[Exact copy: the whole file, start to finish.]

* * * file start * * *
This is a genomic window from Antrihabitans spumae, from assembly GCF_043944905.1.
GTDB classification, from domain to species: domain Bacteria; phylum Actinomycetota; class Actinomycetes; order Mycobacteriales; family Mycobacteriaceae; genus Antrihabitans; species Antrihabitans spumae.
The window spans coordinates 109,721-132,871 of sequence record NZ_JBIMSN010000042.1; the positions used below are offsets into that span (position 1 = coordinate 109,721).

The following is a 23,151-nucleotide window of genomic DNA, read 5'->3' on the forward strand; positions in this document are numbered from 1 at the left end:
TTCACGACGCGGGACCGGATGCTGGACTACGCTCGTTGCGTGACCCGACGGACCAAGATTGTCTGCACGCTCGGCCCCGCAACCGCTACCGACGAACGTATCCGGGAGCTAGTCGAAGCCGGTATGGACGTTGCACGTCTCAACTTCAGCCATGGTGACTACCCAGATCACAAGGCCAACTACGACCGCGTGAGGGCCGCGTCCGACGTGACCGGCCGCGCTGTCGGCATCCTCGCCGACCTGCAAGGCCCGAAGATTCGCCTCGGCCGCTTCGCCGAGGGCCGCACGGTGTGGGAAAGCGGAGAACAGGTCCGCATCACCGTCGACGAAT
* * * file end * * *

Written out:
This is a genomic window from Antrihabitans spumae, from assembly GCF_043944905.1.
GTDB classification, from domain to species: domain Bacteria; phylum Actinomycetota; class Actinomycetes; order Mycobacteriales; family Mycobacteriaceae; genus Antrihabitans; species Antrihabitans spumae.
The window spans coordinates 109,721-132,871 of sequence record NZ_JBIMSN010000042.1; the positions used below are offsets into that span (position 1 = coordinate 109,721).

The following is a 23,151-nucleotide window of genomic DNA, read 5'->3' on the forward strand; positions in this document are numbered from 1 at the left end:
TTCACGACGCGGGACCGGATGCTGGACTACGCTCGTTGCGTGACCCGACGGACCAAGATTGTCTGCACGCTCGGCCCCGCAACCGCTACCGACGAACGTATCCGGGAGCTAGTCGAAGCCGGTATGGACGTTGCACGTCTCAACTTCAGCCATGGTGACTACCCAGATCACAAGGCCAACTACGACCGCGTGAGGGCCGCGTCCGACGTGACCGGCCGCGCTGTCGGCATCCTCGCCGACCTGCAAGGCCCGAAGATTCGCCTCGGCCGCTTCGCCGAGGGCCGCACGGTGTGGGAAAGCGGAGAACAGGTCCGCATCACCGTCGACGAAT